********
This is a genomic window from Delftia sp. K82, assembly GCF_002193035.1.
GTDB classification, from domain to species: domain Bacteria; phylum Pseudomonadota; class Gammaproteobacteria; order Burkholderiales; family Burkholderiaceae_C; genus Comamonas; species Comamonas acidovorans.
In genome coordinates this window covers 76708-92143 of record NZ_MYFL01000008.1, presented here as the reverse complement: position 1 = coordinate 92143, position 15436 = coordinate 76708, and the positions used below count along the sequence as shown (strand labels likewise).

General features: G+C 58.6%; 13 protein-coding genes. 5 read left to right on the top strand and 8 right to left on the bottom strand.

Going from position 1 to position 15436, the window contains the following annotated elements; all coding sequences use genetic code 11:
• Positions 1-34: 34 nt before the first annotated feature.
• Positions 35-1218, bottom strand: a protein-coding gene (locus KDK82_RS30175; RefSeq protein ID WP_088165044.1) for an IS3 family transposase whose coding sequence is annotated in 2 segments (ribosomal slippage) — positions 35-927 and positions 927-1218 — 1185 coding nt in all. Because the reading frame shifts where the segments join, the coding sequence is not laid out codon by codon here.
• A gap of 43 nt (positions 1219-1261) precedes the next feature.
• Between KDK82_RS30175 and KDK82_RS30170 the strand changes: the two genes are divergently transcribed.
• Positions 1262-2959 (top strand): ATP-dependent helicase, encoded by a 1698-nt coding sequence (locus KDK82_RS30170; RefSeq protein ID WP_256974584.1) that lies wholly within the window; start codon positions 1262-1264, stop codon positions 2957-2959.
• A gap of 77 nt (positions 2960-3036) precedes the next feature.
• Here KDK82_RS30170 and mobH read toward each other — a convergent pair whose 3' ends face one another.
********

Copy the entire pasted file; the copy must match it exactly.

This is a genomic window from Delftia sp. K82, assembly GCF_002193035.1.
GTDB classification, from domain to species: domain Bacteria; phylum Pseudomonadota; class Gammaproteobacteria; order Burkholderiales; family Burkholderiaceae_C; genus Comamonas; species Comamonas acidovorans.
In genome coordinates this window covers 76708-92143 of record NZ_MYFL01000008.1, presented here as the reverse complement: position 1 = coordinate 92143, position 15436 = coordinate 76708, and the positions used below count along the sequence as shown (strand labels likewise).

General features: G+C 58.6%; 13 protein-coding genes. 5 read left to right on the top strand and 8 right to left on the bottom strand.

Going from position 1 to position 15436, the window contains the following annotated elements; all coding sequences use genetic code 11:
• Positions 1-34: 34 nt before the first annotated feature.
• Positions 35-1218, bottom strand: a protein-coding gene (locus KDK82_RS30175; RefSeq protein ID WP_088165044.1) for an IS3 family transposase whose coding sequence is annotated in 2 segments (ribosomal slippage) — positions 35-927 and positions 927-1218 — 1185 coding nt in all. Because the reading frame shifts where the segments join, the coding sequence is not laid out codon by codon here.
• A gap of 43 nt (positions 1219-1261) precedes the next feature.
• Between KDK82_RS30175 and KDK82_RS30170 the strand changes: the two genes are divergently transcribed.
• Positions 1262-2959 (top strand): ATP-dependent helicase, encoded by a 1698-nt coding sequence (locus KDK82_RS30170; RefSeq protein ID WP_256974584.1) that lies wholly within the window; start codon positions 1262-1264, stop codon positions 2957-2959.
• A gap of 77 nt (positions 2960-3036) precedes the next feature.
• Here KDK82_RS30170 and mobH read toward each other — a convergent pair whose 3' ends face one another.